TIPSHEET: Vanderbilt education experts presenting new research on student achievement, charter schools and more in Chicago April 9-13Apr. 9, 2007, 11:32 AM
Education experts from Vanderbilt University’s Peabody College of education and human development will be presenting their latest research April 9-13, 2007, in Chicago at the American Educational Research Association’s annual conference.
To see abstracts from all Vanderbilt faculty presenting at AERA, go to www.aera.net and search the conference program for “Vanderbilt.”
Thomas Smith: Alternatively Certified Teachers: Where They Come From, What They Teach and Where They Go
Smith, associate professor of public policy and education, will discuss his and his colleagues findings that alternative certification, often touted as a way to bring non-teachers with professional experience into teaching to improve quality and boost teacher ranks, does not generally achieve those goals.
Donna Ford and Gilman Whiting: A Study of Attitudes, Behaviors and Peer Pressures Facing Gifted and Potentially Gifted Black Students
Ford and Whiting will present their findings, based on a survey of approximately 1,000 highly talented black students, about the impact negative peer pressure and other challenges have on these students’ success, and what the findings mean for educators working to close the achievement gap.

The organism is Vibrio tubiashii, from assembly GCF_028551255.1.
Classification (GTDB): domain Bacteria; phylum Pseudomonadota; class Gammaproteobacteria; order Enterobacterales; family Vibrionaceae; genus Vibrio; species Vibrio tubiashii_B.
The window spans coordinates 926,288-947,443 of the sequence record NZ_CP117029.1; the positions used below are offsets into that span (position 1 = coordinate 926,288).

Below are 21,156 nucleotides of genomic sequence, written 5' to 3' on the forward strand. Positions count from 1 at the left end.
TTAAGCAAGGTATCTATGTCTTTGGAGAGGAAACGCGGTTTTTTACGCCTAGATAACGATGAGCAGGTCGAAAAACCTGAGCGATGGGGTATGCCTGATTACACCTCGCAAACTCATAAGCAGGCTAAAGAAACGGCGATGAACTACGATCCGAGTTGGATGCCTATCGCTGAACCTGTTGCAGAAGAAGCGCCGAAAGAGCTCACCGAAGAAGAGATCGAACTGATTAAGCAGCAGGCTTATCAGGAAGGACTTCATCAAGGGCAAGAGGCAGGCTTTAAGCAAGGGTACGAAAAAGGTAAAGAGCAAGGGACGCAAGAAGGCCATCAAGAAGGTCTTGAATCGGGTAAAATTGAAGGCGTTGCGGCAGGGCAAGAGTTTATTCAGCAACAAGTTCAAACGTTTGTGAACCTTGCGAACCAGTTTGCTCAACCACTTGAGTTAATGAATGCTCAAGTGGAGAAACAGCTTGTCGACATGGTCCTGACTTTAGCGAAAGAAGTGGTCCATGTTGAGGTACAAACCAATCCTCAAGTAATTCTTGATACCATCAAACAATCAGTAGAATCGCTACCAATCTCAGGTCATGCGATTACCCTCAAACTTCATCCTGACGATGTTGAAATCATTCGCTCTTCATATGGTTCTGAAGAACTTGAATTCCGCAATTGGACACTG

Ford is a professor of education and Betts Chair of Education and Human Development. Whiting is senior lecturer in African American and diaspora studies.
Matthew Springer, Dale Ballou: Achievement Tradeoffs and No Child Left Behind
Springer, director of the National Center on Performance Incentives at Vanderbilt, and Ballou, associate professor of public policy and education, will discuss the unintended negative impacts No Child Left Behind may be having on student achievement.
Mark Berends and Ellen Goldring: Teaching, Learning and Student Achievement in Charter Schools
Berends and Goldring will discuss their research into conditions, policies and practices at charter schools, what impact they have on student achievement, what this data means in the bigger question of public policy and school choice.
Berends is the director of the National Center on School Choice. Goldring is professor of educational leadership and policy.
Kevin Leander: Girls, Positional Identities, and New Technologies
Leander, associate professor of language and literacy, will discuss how the Internet and today’s ever-present technology is impacting adolescent girls’ perceptions of themselves and one another.
Media Contact: Melanie Moran, (615) 322-NEWS
(615) 473-2204 (cell)